Joker Ignites Outrage For Featuring A Song By A Convicted Pedophile


Despite all of its acclaim and record-setting financial success, Joker has been at the center of controversy for months now. The latest scandal revolves around the fact that a prominent song featured in the movie was written and recorded by a convicted pedophile.

“Rock and Roll Part 2” is played during a crucial scene where the protagonist finally becomes the titular antihero. The track, which runs for about two minutes, comes from an artist known as Gary Glitter, whose reprehensible actions currently find him behind bars.

Following massive success early on in his career, Glitter’s fall from grace began in the late 1990s. He was arrested in 1997 and convicted in 1999 in the United Kingdom for downloading thousands of items of child pornography. He was simultaneously charged with having sexual activity with an underage girl in the 1970s, though he was later acquitted for the crime.

This conviction led to a barrage of other charges and deportations in connection with actual and suspected child sexual abuse over the years, including (but not limited to):

  • Deportation from Cambodia on suspected child sexual abuse charges in 2002.
  • Being found guilty in Vietnamese court for obscene acts with minors in 2006.
  • Deportation from Vietnam after his sentence.
  • Being placed on the United Kingdom’s Sex Offenders’ Register for life.
  • Being arrested again in October of 2012 for historical child sex offenses.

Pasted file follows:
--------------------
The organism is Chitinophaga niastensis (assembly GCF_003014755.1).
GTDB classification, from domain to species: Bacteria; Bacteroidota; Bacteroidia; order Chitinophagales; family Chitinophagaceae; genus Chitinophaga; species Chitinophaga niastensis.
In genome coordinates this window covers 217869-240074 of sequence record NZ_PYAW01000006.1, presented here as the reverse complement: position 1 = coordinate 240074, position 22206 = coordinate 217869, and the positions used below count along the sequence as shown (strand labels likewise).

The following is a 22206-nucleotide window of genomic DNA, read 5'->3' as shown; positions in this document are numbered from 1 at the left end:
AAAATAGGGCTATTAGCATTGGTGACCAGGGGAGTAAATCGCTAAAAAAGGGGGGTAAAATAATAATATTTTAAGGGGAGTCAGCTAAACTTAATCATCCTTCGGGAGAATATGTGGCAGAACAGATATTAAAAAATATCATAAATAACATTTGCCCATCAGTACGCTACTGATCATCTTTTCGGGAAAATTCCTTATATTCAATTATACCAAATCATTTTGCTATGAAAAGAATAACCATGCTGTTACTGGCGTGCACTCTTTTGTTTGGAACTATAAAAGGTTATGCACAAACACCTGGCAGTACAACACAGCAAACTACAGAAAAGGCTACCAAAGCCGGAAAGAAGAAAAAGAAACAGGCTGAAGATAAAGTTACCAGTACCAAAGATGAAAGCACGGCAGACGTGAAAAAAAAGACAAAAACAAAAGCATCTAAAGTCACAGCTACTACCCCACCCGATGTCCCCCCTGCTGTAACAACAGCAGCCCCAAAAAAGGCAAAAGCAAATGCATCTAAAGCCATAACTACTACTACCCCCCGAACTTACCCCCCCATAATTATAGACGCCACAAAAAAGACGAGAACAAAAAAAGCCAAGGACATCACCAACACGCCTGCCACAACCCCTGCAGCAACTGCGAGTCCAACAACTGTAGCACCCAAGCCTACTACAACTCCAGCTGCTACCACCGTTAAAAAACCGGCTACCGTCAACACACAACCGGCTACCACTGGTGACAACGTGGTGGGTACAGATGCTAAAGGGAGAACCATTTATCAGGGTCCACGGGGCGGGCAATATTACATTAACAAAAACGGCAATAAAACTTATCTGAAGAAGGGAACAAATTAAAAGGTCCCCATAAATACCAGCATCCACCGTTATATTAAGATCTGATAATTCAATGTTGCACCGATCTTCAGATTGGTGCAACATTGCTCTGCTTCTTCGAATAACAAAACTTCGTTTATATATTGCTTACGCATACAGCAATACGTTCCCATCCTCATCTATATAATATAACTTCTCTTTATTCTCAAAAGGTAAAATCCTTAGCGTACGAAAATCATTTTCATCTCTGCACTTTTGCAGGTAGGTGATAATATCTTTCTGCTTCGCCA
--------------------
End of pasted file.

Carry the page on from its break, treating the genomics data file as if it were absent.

• Being found guilty of attempted rape, four counts of indecent assault, and one of having sex with a girl under the age of 13 between 1975 and 1980.

Glitter is currently in the midst of a sixteen year prison sentence that started in 2015. Despite this, those involved with Joker still thought it would be a good idea to feature one of his songs during one the most important sequences in the film. To make matters even worse, the 75-year-old sex offender will receive a lump sum of royalties from the hit movie.

For a flick that uses child abuse as a plot device, the musical choice is questionable at best. It’s hard to believe that director Todd Phillips was unaware of Glitter’s deplorable past, so maybe he decided to use the song in Joker in an attempt to rile up those who participate in “woke culture.” Either way, this isn’t a good look for an Oscar hopeful that’s already received its fair share of backlash.